Haven't seen these in person but I still like my Old Mac G2. They look to have more tread on the sole and with a proper fit they really aren't hard to use. I used mine in the mountains, fording rivers and traveling over boulders and slipper shale with NO problems!! I could do a commercial for them , I was so pleased.

AZ Native
Apr. 7, 2008, 06:11 PM
The website doesn't give you any ordering info. Can you order directly or is it still through a "foot care specialist"?

As of last month that was the case. DH has a new client that wanted the boots, so client had to find a trimmer who does the trim Kirt advocates, which is the trim DH does .Kirt is a professional trimmer himself.
The new client is one of the top riders in the Mt. region. We are excited to see how she does in the Renegades. She is excited to go barefoot, inspite of most of her fellow competitors telling her she's '' crazy ''. Her first 50 is comimg up at the end of the month. She will be packing Bares as a back up.If I remember, I'll post and let you know how she does.

Romantic Rider
Apr. 7, 2008, 08:08 PM
I just emailed the company to order mine.

cdalt
Apr. 28, 2008, 09:35 AM
Can you tell me the e-mail address to inquire about ordering? Also, does anybody know if the boots be available in larger sizes soon? My horse's hoof measures 5 1/4 inch width and the website just lists up to 5 as the largest size. Thanks!

rmh
Apr. 29, 2008, 11:28 AM
My horse is almost 5 1/4. They said I could try it for two weeks and if it didn't work they would refund my $ except for the shipping. So far I like them. I have had one come off but I believe if was because I didn't have the backpiece far enough up on the heel bulb.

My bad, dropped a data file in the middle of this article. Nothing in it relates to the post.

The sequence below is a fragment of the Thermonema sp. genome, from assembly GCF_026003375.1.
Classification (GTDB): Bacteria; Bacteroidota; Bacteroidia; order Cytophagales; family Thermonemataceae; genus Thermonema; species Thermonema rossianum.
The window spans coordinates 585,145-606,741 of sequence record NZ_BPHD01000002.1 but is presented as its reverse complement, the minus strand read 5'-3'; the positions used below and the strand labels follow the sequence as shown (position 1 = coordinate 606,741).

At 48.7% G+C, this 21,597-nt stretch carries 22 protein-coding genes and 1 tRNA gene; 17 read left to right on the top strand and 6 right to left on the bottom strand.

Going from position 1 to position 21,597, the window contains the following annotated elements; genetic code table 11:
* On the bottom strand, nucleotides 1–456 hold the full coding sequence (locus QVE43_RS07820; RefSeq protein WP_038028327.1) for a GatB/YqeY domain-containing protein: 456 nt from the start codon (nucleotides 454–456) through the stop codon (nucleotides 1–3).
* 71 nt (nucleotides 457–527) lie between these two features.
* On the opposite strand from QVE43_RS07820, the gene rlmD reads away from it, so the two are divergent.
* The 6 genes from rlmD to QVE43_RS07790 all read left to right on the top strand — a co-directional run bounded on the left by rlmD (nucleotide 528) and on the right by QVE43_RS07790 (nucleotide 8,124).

cdalt
May. 1, 2008, 08:49 AM
I did e-mail the company (turns out their e-mail is at the bottom of the home page -duh!) and they said they are coming out with a wider version of size 2 by the end of May and will have more large sizes in the near future. So I plan to hang in a wait a bit longer to make sure I get a good fit for my horse.

Daydream Believer
May. 2, 2008, 08:31 PM
Any decent farrier in my area is charging $150 or more for 4 shoes. The cheaper farriers are quite scarey and not someone I'd want putting a nailed on shoe on my horse...much less a trim. For boots that would last a season or more, they are a bargain. I might just have to get my boy a pair. I haven't found a situation where he needed a set yet but you never know!

Pippigirl
May. 3, 2008, 01:03 PM
The advantages to the Renegades is that they are extremely easy to put on and take off. You dont need any tools, you dont need any muscle or force.

They are actually much more flexible and have much more give than Epics for sure. The design really does seem to make more sense, taking into consideration the horse's anatomy.

How does the Regegade boot compare to the Cavallos? The Cavallos are extremely easy/quick to put on and in muddy conditions are easy to clean. The Cavallo boot is also cheaper to buy.

kozykidscompany
May. 14, 2008, 12:00 PM
I notice the site doesn't mention any sort of guarantee or estimates on how long a pair will last.

Personally, I think $170 a pair IS very expensive. For a set of 4 (including S&H), I can have one horse shod all around for the entire competition year (six-seven months). The rest of the time my horses go barefoot anyway. If my horse blows a shoe, my farrier guarantees he will be out within a day or two to replace it at no charge...and, although that has rarely happened (once, with a horse with over reach issues), he would do it every week for the total six week period if he needs to.